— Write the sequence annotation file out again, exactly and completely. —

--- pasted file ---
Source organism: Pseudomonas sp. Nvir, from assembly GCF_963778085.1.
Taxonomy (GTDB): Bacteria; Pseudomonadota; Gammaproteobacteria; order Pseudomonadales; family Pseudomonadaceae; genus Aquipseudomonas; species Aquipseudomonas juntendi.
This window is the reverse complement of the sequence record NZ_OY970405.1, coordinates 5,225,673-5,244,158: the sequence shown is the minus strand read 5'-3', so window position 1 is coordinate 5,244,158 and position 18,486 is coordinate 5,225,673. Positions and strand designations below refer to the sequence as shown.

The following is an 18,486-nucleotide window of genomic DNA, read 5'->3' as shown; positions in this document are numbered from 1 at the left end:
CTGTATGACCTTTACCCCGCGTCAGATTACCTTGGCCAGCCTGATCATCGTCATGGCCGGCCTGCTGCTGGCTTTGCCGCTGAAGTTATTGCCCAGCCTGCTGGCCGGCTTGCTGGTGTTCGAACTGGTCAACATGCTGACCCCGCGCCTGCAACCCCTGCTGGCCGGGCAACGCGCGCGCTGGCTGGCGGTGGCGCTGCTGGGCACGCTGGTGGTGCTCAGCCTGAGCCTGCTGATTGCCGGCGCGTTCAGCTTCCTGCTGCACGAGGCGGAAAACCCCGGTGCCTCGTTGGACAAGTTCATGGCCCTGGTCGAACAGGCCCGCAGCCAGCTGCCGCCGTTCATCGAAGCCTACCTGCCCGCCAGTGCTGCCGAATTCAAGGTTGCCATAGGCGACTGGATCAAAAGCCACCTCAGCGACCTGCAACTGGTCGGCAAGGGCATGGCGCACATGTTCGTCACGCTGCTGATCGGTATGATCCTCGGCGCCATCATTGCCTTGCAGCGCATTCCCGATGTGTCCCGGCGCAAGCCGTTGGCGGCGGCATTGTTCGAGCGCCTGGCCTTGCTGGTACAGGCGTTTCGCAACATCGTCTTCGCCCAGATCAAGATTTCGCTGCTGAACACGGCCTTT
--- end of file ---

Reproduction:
Source organism: Pseudomonas sp. Nvir, from assembly GCF_963778085.1.
Taxonomy (GTDB): Bacteria; Pseudomonadota; Gammaproteobacteria; order Pseudomonadales; family Pseudomonadaceae; genus Aquipseudomonas; species Aquipseudomonas juntendi.
This window is the reverse complement of the sequence record NZ_OY970405.1, coordinates 5,225,673-5,244,158: the sequence shown is the minus strand read 5'-3', so window position 1 is coordinate 5,244,158 and position 18,486 is coordinate 5,225,673. Positions and strand designations below refer to the sequence as shown.

The following is an 18,486-nucleotide window of genomic DNA, read 5'->3' as shown; positions in this document are numbered from 1 at the left end:
CTGTATGACCTTTACCCCGCGTCAGATTACCTTGGCCAGCCTGATCATCGTCATGGCCGGCCTGCTGCTGGCTTTGCCGCTGAAGTTATTGCCCAGCCTGCTGGCCGGCTTGCTGGTGTTCGAACTGGTCAACATGCTGACCCCGCGCCTGCAACCCCTGCTGGCCGGGCAACGCGCGCGCTGGCTGGCGGTGGCGCTGCTGGGCACGCTGGTGGTGCTCAGCCTGAGCCTGCTGATTGCCGGCGCGTTCAGCTTCCTGCTGCACGAGGCGGAAAACCCCGGTGCCTCGTTGGACAAGTTCATGGCCCTGGTCGAACAGGCCCGCAGCCAGCTGCCGCCGTTCATCGAAGCCTACCTGCCCGCCAGTGCTGCCGAATTCAAGGTTGCCATAGGCGACTGGATCAAAAGCCACCTCAGCGACCTGCAACTGGTCGGCAAGGGCATGGCGCACATGTTCGTCACGCTGCTGATCGGTATGATCCTCGGCGCCATCATTGCCTTGCAGCGCATTCCCGATGTGTCCCGGCGCAAGCCGTTGGCGGCGGCATTGTTCGAGCGCCTGGCCTTGCTGGTACAGGCGTTTCGCAACATCGTCTTCGCCCAGATCAAGATTTCGCTGCTGAACACGGCCTTT